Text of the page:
1 August 2017 – On 9 March 2017, MEP Marietje Schaake (ALDE) issued a Parliamentary Question addressed to EU HR/VP Mogherini on the lawsuit filed to dissolve Wa’ad the country’s last leading opposition party. On 30 June 2017, Ms Mogherini replied that “such moves will only serve to further divide Bahrain’s society and that the participation of all citizens in political life is key for stability in the country”.
On 6 March 2017, Bahrain’s Ministry of Justice and Islamic Affairs (MOJ) announced that it was filing a lawsuit to dissolve Wa’ad, also known as the National Democratic Action Society, over allegations of “incitement of acts of terrorism and promoting violent and forceful overthrow of the political regime”. This move follows a statement made by Wa’ad on 14 February 2017, the anniversary of the country’s 2011 uprising, criticizing the Bahraini constitution. According to Amnesty International, the Ministry of Justice later charged Wa’ad for:
- Supporting Bahrain’s main opposition party Al Wefaq, which was dissolved in July 2016, and its Secretary General, Sheikh Ali Salman, a prisoner of conscience.
- Electing Ebrahim Sharif, a former prisoner of conscience, as a member of its Central Committee despite his having “lost his civil and political rights” when he was charged in 2011.
- “Advocating and inciting terrorism” after it condemned the execution of three men on 15 January – referring to them as “martyrs” – and calling “martyrs” other men who died or were killed by security forces in February.
These unsubstantiated allegations solely condemn Wa’ad’s rights to freedom of expression and association. Wa’ad has denied the charges. Its leaders have repeatedly condemned calls for violence and acts of violence against security forces and the party signed the National Declaration of Non-Violence Principles in 2012. On 31 May 2017, the court approved the dissolution of the society and the seizure of its assets. This is not the first time that Bahraini authorities target Wa’ad and its members, nor that it dissolve a political society. In July 2016, the Ministry of Justice used similar pretexts to dissolve Al Wefaq, the largest political society in the country.
In her question, Dutch MEP Marietje Schaake of the Group of the Alliance of Liberals and Democrats for Europe (ALDE) raised the decision made by the Government of Bahrain to launch legal proceedings to dissolve Wa’ad
On 6 March 2017, Bahrain’s Ministry of Justice and Islamic Affairs filed a lawsuit to dissolve the leading secular opposition party Waad, also known as the National Democratic Action Society. In a statement, the Ministry accused the party of inciting acts of terrorism and promoting the violent and forceful overthrow of the political regime.
The first hearing in the case is expected to take place on 20 March. A leader of the Waad group called the move an attempt to undermine political work by the opposition. In June 2016, the government took similar action when it ordered the dissolution of Al-Wefaq — the largest opposition group at the time. On 5 March 2017, the Consultative Council, a government advisory body, passed a constitutional amendment authorising military trials of civilians suspected of attacking security forces.
1. Is the VP/HR aware of the recent developments in Bahrain? What is her assessment?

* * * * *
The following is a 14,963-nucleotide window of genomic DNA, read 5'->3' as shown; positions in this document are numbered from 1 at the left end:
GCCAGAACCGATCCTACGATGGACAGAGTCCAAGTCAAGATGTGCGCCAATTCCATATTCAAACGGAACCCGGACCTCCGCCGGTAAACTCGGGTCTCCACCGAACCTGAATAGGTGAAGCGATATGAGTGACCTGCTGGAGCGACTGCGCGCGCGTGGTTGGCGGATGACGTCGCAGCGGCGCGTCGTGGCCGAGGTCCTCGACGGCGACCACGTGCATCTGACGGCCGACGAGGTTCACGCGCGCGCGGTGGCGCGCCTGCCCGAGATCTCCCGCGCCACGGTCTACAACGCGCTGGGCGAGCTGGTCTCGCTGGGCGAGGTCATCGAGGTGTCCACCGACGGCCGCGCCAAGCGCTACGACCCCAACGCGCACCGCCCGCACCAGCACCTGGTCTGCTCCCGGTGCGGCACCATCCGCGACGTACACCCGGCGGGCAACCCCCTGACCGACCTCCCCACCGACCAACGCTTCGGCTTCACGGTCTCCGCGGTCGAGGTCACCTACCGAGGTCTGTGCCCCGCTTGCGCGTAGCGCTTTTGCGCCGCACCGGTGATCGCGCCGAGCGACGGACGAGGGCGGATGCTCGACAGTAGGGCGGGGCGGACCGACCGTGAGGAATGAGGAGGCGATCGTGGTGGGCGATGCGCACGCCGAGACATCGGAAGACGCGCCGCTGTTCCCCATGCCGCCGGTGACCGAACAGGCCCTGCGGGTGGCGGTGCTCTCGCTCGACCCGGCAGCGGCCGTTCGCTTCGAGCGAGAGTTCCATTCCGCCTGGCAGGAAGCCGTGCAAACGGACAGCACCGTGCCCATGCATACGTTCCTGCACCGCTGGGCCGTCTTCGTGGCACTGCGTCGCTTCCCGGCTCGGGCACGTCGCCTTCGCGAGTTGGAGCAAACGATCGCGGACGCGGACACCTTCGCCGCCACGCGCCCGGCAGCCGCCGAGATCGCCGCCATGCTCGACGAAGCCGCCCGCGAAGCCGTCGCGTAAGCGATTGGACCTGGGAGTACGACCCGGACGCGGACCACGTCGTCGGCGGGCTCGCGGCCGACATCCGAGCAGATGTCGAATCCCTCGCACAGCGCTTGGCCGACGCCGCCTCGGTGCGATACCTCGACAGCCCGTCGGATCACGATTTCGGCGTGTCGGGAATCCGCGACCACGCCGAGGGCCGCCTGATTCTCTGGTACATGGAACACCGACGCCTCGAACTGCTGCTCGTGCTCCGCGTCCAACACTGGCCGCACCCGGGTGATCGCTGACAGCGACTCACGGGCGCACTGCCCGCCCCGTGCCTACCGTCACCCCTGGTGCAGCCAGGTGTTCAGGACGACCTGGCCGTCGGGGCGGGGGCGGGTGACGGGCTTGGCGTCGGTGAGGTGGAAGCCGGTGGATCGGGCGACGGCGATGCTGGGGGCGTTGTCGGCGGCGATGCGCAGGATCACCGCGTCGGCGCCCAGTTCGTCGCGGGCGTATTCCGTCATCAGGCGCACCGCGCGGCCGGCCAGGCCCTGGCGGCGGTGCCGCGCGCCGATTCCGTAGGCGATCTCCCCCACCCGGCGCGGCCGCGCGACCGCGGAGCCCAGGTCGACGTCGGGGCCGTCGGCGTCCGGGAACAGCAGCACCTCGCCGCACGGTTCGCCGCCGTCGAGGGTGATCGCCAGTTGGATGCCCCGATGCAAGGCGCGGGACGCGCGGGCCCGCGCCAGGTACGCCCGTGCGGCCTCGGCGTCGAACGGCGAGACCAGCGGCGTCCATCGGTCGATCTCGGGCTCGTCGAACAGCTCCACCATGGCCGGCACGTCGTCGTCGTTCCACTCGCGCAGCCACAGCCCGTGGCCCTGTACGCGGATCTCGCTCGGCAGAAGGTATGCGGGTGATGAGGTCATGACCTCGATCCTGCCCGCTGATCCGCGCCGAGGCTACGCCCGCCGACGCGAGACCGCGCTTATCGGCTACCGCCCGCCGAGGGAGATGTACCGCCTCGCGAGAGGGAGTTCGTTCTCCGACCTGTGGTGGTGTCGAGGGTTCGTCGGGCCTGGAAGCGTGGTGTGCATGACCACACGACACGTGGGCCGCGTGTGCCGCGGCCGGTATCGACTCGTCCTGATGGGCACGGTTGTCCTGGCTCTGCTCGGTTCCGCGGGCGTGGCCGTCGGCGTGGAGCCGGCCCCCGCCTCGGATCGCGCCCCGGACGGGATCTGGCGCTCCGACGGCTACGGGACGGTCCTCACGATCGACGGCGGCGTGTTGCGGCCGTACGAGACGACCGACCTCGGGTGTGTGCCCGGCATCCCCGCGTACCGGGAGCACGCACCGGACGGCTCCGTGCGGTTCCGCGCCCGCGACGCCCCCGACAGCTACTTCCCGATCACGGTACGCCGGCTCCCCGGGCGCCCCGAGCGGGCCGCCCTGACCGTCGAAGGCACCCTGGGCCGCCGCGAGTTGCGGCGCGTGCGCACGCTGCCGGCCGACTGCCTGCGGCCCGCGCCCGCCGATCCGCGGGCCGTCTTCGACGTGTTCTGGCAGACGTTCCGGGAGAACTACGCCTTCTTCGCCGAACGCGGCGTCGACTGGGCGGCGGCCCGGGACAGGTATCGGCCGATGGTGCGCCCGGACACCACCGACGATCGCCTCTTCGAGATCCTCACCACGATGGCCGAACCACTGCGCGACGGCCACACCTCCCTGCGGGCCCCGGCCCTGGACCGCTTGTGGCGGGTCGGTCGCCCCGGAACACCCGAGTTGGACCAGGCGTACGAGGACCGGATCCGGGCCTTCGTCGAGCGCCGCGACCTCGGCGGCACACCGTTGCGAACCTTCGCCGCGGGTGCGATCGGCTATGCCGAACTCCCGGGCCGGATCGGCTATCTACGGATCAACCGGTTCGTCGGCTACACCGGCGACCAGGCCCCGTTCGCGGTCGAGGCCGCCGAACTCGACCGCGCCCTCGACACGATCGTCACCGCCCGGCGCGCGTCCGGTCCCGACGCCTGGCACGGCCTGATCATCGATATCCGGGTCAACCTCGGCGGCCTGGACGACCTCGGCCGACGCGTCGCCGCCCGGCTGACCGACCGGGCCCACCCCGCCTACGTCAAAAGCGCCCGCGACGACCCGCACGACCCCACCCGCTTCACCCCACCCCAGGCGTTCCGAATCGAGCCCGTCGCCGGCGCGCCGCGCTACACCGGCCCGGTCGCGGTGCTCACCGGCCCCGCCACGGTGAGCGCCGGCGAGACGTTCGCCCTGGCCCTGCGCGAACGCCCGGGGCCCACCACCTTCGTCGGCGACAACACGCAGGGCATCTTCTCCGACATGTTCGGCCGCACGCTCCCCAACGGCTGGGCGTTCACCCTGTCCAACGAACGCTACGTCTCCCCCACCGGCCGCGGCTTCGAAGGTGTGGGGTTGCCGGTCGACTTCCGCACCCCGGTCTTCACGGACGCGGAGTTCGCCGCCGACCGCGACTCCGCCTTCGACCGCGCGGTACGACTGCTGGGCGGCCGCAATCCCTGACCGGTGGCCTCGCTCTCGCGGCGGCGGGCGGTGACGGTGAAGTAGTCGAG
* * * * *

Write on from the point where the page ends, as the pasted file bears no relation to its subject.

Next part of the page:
2. Will the VP/HR make a public statement to denounce the lawsuit filed against the Waad party? If not, why not?
3. What action are the VP/HR and EEAS undertaking with regard to Bahrain? Is the establishment of a formal human rights dialogue with the Bahraini authorities under consideration?
On 30 June 2017, the High Representative and Vice President of the European Union Federica Mogherini provided the following response to the parliamentary question:
The EU is aware of the recent developments in Bahrain, including the proposed use of military courts to try civilians, the lawsuit filed to dissolve the political party Wa’ad and the dissolution of the Al Wefaq party. The EU considers that such moves will only serve to further divide Bahrain’s society and that the participation of all citizens in political life is key for stability in the country. These points have been consistently raised and will continue to be raised in our political dialogue with the Bahraini authorities.
In the framework of the informal dialogue on human rights with the Bahraini authorities on 3rd of April 2017, the EU raised all these issues with the Bahrain authorities through comprehensive exchanges on these decisions.
The EU advocated the need to ensure that citizens retain the ability to create and participate in political parties in full enjoyment of their political and civil rights. Likewise, the EU stated that due process and fair trial standards must be guaranteed.
The UPR on Bahrain offered a further opportunity to enhance the exchanges during the informal human rights dialogue by introducing concrete benchmarks to better guide and structure cooperation in this field.
Earlier in June, the EU noted during the 35th Session of the Human Rights Council in Geneva that:
The decision to file a lawsuit against the political society “Waad” and the resulting recent court decision to dissolve it do not contribute to creating a climate conducive to national reconciliation and are therefore potentially damaging domestic long-term stability.
ECDHR welcomes both Ms Mogherini’s answer and EU’s statement which demonstrate EU’s concerns for Bahrain unabated assault on peaceful dissent. However, ECDHR remains extremely concerned by the general political situation in Bahrain where no opposition voice can freely express itself.
Bearing in mind the 2018 parliamentary elections, ECDHR encourages the EU to condemn in stronger terms all forms of reprisal against peaceful opposition and to follow-up on the actions that needs to be taken by the Bahraini authorities to guarantee independent political space and the rights to freedom of expression and association.